mechanisms of this link requires further clarification (Fig. 1). These
different mechanisms may not be mutually-exclusive and may also
be of different importance in different cell types or at different
time-points after the proteasome is inhibited.
5. Effect of autophagy on the UPS
Genetic studies in mice demonstrated that inactivation of
autophagy by the knockout of essential autophagic genes (Atg5
or Atg7) results in the accumulation and aggregation of ubiquity-
lated proteins [45,46]. There are several possible interpretations
of this result. One of them is in line with the idea that ubiquitylated
proteins could be degraded by autophagy, although it is currently
unknown whether the type of polyubiquitin chains accumulating
in autophagy-deficient tissues is consistent with the proposed
specificity of autophagy for K63-linked polyubiquitin chains, the
extent to which autophagy contributes to the degradation of the
total pool of cellular ubiquitylated proteins, or whether the accu-
mulation of ubiquitylated autophagic substrates can alone explain
the profound accumulation of ubiquitin seen in autophagy-defi-
cient mice. Another possibility is that autophagosomal clients that
initially are not ubiquitylated, remain for long enough in autoph-
agy-deficient cells to eventually become modified with ubiquitin.
Finally, autophagy impairment could impact on the flux through
the UPS. Indeed, we and others support this last hypothesis, as
we found that impaired autophagy also leads to the impaired deg-
radation of specific UPS clients [47–49]. Our data suggested that
the decreased UPS flux in autophagy-compromised cells was not
due to impaired catalytic activity of proteasomes isolated from
them. Instead, we found that the block in the UPS function is med-
iated by accumulation of p62, as its knockdown rescued the levels
of UPS substrates in autophagy-deficient cells. In addition, overex-
pression of p62 alone was sufficient to inhibit the UPS, an effect
partially dependent on its UBA domain. Since p62 competes with
other ubiquitin-binding proteins involved in proteasomal degrada-
tion, like p97/VCP (valosin-containing protein), for binding to ubiq-
uitylated proteins, we proposed that elevated levels of p62 may
deny such shuttling proteins access to ubiquitylated UPS sub-
strates (Fig. 2) [47,48]. These findings help to explain how knock-
out of p62 rescues the increased levels of soluble and aggregated
V.I. Korolchuk et al./FEBS Letters 584 (2010) 1393–1398
ubiquitylated proteins observed in autophagy-deficient tissues
. Thus, p62 has been implicated in two different, but not mutu-
ally-exclusive, mechanisms of cross-talk between the UPS and
autophagy. In the physiological state, where autophagy operates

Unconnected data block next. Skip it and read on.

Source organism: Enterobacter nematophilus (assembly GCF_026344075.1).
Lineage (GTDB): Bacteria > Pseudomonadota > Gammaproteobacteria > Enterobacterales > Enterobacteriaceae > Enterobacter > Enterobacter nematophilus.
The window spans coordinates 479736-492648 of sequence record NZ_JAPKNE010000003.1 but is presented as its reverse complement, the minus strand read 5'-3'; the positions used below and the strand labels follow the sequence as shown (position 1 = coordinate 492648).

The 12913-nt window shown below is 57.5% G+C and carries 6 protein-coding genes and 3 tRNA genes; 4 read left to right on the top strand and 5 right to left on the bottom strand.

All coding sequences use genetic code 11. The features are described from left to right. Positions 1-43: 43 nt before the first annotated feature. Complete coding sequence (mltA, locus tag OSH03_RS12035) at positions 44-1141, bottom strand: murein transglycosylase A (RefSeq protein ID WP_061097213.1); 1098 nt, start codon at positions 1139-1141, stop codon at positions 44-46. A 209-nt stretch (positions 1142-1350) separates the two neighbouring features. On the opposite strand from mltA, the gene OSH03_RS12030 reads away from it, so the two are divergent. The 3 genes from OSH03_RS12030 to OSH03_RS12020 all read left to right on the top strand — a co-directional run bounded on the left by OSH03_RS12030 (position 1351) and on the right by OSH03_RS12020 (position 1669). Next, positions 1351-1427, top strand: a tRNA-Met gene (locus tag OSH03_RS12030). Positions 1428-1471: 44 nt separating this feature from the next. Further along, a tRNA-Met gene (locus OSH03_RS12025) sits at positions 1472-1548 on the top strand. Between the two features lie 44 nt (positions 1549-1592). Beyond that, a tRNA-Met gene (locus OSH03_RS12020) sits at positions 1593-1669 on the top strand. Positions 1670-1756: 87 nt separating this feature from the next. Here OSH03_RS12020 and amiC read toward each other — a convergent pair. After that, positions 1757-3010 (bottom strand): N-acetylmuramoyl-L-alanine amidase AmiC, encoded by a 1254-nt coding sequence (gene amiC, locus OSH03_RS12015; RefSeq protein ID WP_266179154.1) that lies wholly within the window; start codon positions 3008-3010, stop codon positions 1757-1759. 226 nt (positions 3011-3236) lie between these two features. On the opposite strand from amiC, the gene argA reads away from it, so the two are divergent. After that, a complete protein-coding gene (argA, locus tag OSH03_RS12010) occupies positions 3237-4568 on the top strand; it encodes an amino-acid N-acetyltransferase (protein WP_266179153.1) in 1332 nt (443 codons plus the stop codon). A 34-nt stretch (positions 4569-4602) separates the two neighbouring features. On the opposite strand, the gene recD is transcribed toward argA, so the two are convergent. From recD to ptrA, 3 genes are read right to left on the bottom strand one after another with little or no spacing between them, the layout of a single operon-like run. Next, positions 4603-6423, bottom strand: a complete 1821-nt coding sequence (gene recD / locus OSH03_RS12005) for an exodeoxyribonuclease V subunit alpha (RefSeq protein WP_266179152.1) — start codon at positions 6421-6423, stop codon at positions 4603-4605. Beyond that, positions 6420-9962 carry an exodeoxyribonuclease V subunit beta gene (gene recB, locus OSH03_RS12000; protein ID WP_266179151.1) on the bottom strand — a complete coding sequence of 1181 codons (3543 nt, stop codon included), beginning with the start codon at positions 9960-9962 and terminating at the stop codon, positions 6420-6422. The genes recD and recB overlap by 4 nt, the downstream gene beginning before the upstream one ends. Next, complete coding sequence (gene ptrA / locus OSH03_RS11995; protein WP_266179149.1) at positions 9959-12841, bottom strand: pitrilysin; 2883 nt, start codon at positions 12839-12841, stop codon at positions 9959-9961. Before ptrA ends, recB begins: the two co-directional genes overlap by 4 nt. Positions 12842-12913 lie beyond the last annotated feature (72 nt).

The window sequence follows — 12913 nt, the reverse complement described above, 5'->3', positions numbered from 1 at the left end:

at normal rates, p62 could serve to deliver ubiquitylated proteins
for autophagosomal destruction [30,31,33]. In contrast, in situa-
links between pathways
Fig. 1. A diagram illustrating possible mechanisms of compensatory autophagic upregulation following UPS inhibition. Unfolded protein response, elevated levels of p53 and
the increased aggregation of ubiquitylated proteins mediated by HDAC6, have all been implicated in the cross-talk between the UPS and autophagy.
1. Soluble UPS substrates e.g. p53
accumulate – toxicity/apoptosis
2. p62 aggregates itself which may
account for most/all ubiquitin
links between pathways
Fig. 2. Inhibition of autophagy impairs the UPS function. p62, which accumulates due to autophagy blockade, binds ubiquitylated proteins and prevents their delivery to and
degradation by the proteasome. Toxicity due to elevated levels of certain UPS substrates, like p53, and accumulation of ubiquitinated p62-positive aggregates are the
components of the autophagic deficiency phenotype.
V.I. Korolchuk et al./FEBS Letters 584 (2010) 1393–1398
tions where autophagy becomes impaired (which occurs in a vari-
ety of pathological conditions, including certain neurodegenerative
conditions, such as lysosomal storage disorders), p62 becomes a
Trojan horse due to its binding (probably non-selectively because
of elevated levels) to ubiquitylated proteins and preventing their
delivery to the proteasome for degradation. The lack of compensa-
tion for autophagy dysfunction by the UPS is in agreement with the
fact that p62, when accumulates, oligomerizes and therefore
would be too bulky to be a good substrate for the proteasome with
its narrow catalytic pore.
A special case of coordination between the two degradative sys-
tems comes from Goldberg and colleagues, who demonstrated that
both the UPS and autophagy contribute to muscle atrophy in phys-
iological conditions, like fasting, as well as in diseases character-
ised by muscle wasting . In this case, coordinate upregulation
of both catabolic pathways was induced by the FoxO3 transcription
factor downstream of the IGF-1/PI3K/Akt signaling axis. It would
be interesting to investigate if coordinated induction of both deg-
radative pathways could be achieved in other tissues, like the
6. Concluding remarks
Extensive effort has been invested during the last decade into
studies of the fine molecular detail of both the UPS and autophagy.
This has allowed us to begin the ascent to another level, where we
aim to learn how different degradative pathways are integrated as
components of cellular catabolism. This may be important when
we want to manipulate one of the pathways for therapeutic goals.
Furthermore, it will be interesting to test if the development of the
pathology caused by primary deficiency in one degradative system
could be largely affected by secondary changes in the other
We are grateful to the Wellcome Trust (Senior Fellowship to
D.C.R.), MRC, and NIHR Biomedical Research Centre at Adden-
brooke’s Hospital for funding our work in this area.